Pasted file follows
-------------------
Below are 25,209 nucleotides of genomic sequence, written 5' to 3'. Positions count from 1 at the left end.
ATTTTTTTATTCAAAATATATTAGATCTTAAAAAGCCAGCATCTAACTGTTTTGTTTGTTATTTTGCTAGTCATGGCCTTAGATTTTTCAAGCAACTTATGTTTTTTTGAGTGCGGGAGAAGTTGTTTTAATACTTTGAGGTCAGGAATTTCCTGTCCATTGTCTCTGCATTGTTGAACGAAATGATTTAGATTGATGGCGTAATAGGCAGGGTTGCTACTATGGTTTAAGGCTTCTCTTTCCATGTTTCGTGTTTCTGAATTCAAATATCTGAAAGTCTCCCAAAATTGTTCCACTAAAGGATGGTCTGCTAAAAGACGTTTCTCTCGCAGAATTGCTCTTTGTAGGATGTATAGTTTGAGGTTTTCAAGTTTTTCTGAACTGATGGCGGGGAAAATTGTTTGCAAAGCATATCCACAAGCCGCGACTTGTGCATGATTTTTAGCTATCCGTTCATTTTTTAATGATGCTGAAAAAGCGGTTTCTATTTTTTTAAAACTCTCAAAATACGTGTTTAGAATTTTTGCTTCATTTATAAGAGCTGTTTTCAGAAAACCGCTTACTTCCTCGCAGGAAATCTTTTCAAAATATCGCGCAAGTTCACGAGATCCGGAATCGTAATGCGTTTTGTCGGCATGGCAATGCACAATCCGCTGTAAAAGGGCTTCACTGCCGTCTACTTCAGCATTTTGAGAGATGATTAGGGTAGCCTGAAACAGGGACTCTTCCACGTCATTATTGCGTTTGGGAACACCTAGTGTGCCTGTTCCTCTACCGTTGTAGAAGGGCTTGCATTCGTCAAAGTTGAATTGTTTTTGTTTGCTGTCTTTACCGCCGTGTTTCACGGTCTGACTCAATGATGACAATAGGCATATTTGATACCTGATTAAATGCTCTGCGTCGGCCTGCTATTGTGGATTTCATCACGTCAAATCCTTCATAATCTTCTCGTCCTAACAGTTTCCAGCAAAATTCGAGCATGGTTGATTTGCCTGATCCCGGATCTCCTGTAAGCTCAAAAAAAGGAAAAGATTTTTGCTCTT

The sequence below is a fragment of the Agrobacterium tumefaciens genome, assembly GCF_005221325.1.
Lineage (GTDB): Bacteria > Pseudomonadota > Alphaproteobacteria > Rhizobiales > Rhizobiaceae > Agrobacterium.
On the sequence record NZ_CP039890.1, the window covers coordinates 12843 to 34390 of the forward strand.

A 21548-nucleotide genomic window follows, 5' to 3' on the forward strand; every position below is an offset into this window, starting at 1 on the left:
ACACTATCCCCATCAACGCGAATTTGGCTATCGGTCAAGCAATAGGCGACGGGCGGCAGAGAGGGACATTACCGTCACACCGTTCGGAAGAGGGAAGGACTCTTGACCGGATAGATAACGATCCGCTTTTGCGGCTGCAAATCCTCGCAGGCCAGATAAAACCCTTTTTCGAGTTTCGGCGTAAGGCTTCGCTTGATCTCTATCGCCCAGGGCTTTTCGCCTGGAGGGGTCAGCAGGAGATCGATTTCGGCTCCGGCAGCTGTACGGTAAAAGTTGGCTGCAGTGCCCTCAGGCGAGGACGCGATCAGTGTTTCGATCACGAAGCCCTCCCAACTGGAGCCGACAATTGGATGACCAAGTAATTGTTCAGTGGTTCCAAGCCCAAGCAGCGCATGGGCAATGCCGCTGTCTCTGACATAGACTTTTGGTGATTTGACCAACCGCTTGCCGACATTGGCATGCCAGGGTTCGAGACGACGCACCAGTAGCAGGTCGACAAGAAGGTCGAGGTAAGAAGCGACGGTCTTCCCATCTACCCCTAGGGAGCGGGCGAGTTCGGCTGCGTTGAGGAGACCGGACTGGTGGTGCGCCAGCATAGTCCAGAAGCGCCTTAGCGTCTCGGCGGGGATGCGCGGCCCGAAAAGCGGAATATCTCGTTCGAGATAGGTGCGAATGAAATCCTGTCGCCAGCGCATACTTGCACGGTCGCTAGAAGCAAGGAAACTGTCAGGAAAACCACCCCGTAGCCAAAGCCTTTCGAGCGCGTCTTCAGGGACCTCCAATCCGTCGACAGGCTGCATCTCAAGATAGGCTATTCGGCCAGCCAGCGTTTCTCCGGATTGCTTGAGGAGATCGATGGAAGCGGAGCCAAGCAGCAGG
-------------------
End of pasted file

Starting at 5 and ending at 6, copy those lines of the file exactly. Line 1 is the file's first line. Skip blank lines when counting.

On the sequence record NZ_CP039890.1, the window covers coordinates 12843 to 34390 of the forward strand.

A 21548-nucleotide genomic window follows, 5' to 3' on the forward strand; every position below is an offset into this window, starting at 1 on the left: